In the future, I want to be more like Michelle, who gives of herself so generously -- whatever she can give. In this case, it was a hug and a shoulder massage when I ran into her and Jason on the fifth loop. I want to be more like Elizabeth, who was so positive when I ran into her and Larry K during the race. And like Jean, who is one of the most consistently positive people I've ever known, and who is always thinking of others rather than herself. And I want to be like Fumi, who shows more determination and perseverance than anyone else I can think of. I'm so thankful for all these people who I can learn from, to be a better person.
At Mass the day after the race, this verse was in the readings: "Because he himself was tested through what he suffered, he is able to help those who are being tested" (Heb 2:18). Aside from the obvious meaning of this verse, that Jesus suffered greatly as a human and so can help us in our sufferings, which is an incredible truth, I also took this as a reminder that the trials I face during these ultra-distance races can make me a better person. Enduring them can help me be more empathetic, more generous, more positive -- more like the amazing people I run with. I hope that in the future I will strive to practice these traits in the midst of my own pain during long runs and races.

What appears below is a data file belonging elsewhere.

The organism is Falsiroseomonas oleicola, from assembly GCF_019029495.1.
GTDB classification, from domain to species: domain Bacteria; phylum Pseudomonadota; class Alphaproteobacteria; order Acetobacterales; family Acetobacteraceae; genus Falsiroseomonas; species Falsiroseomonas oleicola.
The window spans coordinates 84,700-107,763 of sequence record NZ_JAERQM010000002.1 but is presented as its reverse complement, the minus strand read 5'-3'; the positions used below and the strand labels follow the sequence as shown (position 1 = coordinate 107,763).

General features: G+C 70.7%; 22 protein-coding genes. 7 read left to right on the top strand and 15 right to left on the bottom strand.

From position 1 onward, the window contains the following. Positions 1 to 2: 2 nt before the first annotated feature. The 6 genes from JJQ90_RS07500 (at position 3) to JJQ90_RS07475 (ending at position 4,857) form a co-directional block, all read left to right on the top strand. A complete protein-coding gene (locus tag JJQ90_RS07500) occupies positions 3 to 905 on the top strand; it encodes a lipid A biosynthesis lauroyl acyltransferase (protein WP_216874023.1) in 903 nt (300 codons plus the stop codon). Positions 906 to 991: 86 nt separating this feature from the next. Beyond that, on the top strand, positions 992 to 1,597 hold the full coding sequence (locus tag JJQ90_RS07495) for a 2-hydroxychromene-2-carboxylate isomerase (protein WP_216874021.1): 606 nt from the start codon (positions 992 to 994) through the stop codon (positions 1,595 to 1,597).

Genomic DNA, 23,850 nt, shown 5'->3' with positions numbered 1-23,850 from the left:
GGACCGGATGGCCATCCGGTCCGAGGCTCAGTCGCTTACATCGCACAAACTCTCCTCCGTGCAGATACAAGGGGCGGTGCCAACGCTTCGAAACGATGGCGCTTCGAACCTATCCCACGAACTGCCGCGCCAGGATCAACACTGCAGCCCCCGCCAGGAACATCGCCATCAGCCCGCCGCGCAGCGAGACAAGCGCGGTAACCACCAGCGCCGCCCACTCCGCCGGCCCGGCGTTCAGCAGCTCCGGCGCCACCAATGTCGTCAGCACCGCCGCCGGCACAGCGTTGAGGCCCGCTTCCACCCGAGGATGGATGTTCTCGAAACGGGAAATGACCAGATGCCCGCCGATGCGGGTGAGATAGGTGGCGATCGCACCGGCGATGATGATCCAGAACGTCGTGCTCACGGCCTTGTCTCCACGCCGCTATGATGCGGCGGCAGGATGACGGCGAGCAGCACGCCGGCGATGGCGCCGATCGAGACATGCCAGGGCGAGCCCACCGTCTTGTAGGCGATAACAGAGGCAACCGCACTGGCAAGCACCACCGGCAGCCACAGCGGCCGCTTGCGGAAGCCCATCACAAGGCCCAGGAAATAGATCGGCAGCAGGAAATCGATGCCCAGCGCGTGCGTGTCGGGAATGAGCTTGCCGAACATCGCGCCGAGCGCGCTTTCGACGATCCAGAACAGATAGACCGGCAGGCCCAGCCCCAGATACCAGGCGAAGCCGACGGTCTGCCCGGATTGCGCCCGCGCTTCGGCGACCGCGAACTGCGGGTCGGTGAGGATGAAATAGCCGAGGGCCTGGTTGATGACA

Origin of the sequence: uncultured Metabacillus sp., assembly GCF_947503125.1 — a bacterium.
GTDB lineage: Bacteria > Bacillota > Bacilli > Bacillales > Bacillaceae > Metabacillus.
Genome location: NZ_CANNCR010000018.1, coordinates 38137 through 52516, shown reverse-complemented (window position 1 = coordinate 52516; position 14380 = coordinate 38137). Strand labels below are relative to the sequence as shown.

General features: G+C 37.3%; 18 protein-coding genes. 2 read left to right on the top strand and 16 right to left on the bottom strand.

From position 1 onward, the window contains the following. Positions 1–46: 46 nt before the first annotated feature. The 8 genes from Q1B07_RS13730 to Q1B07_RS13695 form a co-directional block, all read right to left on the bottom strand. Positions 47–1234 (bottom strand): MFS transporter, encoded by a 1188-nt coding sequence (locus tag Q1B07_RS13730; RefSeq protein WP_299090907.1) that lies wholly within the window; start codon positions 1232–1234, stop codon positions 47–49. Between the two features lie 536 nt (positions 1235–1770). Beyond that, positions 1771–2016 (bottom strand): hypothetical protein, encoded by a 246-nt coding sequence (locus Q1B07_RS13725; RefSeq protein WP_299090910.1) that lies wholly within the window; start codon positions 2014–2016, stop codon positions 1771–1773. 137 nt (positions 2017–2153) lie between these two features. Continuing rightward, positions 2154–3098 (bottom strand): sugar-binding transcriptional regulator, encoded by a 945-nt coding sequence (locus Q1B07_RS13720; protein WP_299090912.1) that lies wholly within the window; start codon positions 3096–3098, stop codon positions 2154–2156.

|Rockhoppers before the race. Every person pictured is amazing! :)|
I'll conclude this post with benefits of having to wear a boot, since that's my fate for another 7-10 days (hoping that's it!).
- It's forcing me to take a little break from running, which I wouldn't otherwise. I can fully rest and recover from the Tejas 300 and come back re-focused and re-energized.
- I get encouraging words from strangers. For example, when riding a bike today with my boot on, I got a "You go, girl!" :)
- People are more likely to open the door for me, allow me to go first, etc.
- It's pushing me toward cross-training and strength training activities, which I wouldn't otherwise partake in.
- It will help me appreciate being able to run, once I'm able to run again, and remind me not to take that for granted.
- It's a good excuse to wear a comfy sneaker (on my other foot), instead of a dress shoe.
- It makes me look taller.